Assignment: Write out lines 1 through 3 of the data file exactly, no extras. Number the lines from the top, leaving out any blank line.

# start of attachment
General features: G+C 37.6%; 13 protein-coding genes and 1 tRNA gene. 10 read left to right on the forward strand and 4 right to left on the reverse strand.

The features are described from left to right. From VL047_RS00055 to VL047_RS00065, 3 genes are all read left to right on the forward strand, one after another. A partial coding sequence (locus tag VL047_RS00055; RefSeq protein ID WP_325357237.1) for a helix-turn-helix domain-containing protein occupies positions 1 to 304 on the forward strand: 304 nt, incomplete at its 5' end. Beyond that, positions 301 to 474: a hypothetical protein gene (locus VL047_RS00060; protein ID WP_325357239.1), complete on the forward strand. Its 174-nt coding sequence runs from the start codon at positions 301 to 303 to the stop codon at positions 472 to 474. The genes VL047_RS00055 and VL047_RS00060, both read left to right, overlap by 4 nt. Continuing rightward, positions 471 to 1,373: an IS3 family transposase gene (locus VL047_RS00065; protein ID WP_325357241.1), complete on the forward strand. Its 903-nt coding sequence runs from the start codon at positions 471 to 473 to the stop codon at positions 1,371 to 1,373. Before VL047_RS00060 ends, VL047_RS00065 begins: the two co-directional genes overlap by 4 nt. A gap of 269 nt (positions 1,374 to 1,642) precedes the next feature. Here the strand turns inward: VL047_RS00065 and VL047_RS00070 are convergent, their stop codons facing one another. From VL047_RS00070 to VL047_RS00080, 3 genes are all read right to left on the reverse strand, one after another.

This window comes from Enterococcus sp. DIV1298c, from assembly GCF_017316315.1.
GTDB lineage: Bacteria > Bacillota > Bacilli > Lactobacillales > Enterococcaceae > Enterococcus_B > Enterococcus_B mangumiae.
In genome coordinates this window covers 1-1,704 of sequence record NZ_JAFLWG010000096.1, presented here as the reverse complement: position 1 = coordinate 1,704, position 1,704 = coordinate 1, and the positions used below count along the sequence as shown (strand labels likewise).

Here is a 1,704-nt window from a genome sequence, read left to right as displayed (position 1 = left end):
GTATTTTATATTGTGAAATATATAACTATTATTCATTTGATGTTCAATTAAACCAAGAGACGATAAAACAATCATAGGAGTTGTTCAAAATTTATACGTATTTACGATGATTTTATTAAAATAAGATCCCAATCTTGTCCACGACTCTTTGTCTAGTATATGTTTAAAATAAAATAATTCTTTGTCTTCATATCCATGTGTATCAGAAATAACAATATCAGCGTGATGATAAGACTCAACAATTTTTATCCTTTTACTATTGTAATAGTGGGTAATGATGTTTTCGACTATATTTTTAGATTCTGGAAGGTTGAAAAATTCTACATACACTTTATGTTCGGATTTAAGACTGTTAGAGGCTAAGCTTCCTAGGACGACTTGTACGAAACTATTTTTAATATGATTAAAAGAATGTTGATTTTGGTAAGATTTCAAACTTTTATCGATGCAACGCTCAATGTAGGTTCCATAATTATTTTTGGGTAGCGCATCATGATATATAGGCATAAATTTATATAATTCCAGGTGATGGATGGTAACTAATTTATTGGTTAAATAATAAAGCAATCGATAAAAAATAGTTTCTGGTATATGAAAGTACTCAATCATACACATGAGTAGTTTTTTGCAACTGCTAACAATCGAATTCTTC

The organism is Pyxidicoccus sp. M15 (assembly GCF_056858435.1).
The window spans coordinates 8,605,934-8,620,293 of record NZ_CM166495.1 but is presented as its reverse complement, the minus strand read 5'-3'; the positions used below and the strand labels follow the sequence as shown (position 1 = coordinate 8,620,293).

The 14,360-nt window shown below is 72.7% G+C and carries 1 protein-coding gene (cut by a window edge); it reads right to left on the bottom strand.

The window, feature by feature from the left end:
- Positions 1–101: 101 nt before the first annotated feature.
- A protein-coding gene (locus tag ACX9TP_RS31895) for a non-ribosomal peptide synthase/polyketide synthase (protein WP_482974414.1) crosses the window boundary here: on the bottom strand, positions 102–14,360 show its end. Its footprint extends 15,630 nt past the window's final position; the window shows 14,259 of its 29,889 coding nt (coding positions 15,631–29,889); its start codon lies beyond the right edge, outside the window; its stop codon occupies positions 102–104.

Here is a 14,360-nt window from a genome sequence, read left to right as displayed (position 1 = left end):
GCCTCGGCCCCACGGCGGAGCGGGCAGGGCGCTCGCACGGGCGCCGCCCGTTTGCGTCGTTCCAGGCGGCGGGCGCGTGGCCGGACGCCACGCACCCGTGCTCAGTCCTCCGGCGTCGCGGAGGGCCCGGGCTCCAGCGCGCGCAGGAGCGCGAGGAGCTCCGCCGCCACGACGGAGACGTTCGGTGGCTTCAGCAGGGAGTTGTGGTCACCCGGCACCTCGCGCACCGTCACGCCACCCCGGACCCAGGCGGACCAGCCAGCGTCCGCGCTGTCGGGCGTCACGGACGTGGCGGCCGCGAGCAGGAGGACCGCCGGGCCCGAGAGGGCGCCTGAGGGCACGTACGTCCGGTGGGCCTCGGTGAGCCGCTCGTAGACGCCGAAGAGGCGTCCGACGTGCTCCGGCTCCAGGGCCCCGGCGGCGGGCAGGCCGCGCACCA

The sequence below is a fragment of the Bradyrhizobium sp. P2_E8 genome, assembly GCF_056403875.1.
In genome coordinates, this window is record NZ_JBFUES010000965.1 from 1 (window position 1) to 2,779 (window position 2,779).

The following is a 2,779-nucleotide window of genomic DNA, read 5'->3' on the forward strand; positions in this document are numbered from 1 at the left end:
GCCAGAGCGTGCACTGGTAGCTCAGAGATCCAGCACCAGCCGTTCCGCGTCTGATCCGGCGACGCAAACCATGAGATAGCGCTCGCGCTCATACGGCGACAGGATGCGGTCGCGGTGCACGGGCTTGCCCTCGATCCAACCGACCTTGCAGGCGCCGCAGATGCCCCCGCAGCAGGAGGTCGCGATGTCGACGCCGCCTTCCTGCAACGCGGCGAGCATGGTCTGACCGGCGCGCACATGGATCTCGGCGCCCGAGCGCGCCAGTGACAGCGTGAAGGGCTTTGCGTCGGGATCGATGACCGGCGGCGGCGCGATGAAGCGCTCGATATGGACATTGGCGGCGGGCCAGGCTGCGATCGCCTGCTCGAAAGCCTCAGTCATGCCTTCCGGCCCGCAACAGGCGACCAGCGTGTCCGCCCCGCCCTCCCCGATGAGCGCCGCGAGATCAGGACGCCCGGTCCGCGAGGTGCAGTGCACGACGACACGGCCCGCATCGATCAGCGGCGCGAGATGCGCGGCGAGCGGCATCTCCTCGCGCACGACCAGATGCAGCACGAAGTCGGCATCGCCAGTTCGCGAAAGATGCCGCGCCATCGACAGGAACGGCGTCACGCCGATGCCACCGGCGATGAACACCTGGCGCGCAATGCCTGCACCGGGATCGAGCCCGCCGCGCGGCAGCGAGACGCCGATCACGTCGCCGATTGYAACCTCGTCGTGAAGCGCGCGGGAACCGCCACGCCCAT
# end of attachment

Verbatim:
General features: G+C 37.6%; 13 protein-coding genes and 1 tRNA gene. 10 read left to right on the forward strand and 4 right to left on the reverse strand.

The features are described from left to right. From VL047_RS00055 to VL047_RS00065, 3 genes are all read left to right on the forward strand, one after another. A partial coding sequence (locus tag VL047_RS00055; RefSeq protein ID WP_325357237.1) for a helix-turn-helix domain-containing protein occupies positions 1 to 304 on the forward strand: 304 nt, incomplete at its 5' end. Beyond that, positions 301 to 474: a hypothetical protein gene (locus VL047_RS00060; protein ID WP_325357239.1), complete on the forward strand. Its 174-nt coding sequence runs from the start codon at positions 301 to 303 to the stop codon at positions 472 to 474. The genes VL047_RS00055 and VL047_RS00060, both read left to right, overlap by 4 nt. Continuing rightward, positions 471 to 1,373: an IS3 family transposase gene (locus VL047_RS00065; protein ID WP_325357241.1), complete on the forward strand. Its 903-nt coding sequence runs from the start codon at positions 471 to 473 to the stop codon at positions 1,371 to 1,373. Before VL047_RS00060 ends, VL047_RS00065 begins: the two co-directional genes overlap by 4 nt. A gap of 269 nt (positions 1,374 to 1,642) precedes the next feature. Here the strand turns inward: VL047_RS00065 and VL047_RS00070 are convergent, their stop codons facing one another. From VL047_RS00070 to VL047_RS00080, 3 genes are all read right to left on the reverse strand, one after another.

This window comes from Enterococcus sp. DIV1298c, from assembly GCF_017316315.1.